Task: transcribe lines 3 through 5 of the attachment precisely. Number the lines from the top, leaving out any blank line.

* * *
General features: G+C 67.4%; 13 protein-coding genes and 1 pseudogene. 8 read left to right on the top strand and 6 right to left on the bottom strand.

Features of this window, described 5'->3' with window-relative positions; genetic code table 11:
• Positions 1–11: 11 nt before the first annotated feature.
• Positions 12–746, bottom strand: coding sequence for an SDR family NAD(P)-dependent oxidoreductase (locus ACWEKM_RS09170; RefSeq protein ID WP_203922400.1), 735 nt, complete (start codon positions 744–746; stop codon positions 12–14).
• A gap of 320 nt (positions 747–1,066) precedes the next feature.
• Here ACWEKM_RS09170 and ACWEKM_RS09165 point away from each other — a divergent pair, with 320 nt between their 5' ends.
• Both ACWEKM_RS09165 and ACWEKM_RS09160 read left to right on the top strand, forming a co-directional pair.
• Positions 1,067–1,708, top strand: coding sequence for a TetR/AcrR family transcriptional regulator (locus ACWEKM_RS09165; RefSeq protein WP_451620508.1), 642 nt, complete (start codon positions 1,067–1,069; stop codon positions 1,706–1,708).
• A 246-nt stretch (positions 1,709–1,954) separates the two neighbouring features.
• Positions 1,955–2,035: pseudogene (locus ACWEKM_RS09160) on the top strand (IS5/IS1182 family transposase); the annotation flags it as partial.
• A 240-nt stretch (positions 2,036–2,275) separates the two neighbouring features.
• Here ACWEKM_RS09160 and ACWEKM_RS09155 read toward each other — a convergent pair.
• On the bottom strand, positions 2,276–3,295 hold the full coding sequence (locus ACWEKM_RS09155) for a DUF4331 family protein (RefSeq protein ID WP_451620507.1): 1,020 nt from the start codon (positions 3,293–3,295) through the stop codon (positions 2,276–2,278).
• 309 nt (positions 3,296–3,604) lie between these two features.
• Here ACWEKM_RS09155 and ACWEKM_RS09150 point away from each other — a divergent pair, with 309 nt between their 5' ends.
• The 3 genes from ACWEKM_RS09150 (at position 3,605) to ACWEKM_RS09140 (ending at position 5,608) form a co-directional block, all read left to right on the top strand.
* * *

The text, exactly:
• Positions 1–11: 11 nt before the first annotated feature.
• Positions 12–746, bottom strand: coding sequence for an SDR family NAD(P)-dependent oxidoreductase (locus ACWEKM_RS09170; RefSeq protein ID WP_203922400.1), 735 nt, complete (start codon positions 744–746; stop codon positions 12–14).
• A gap of 320 nt (positions 747–1,066) precedes the next feature.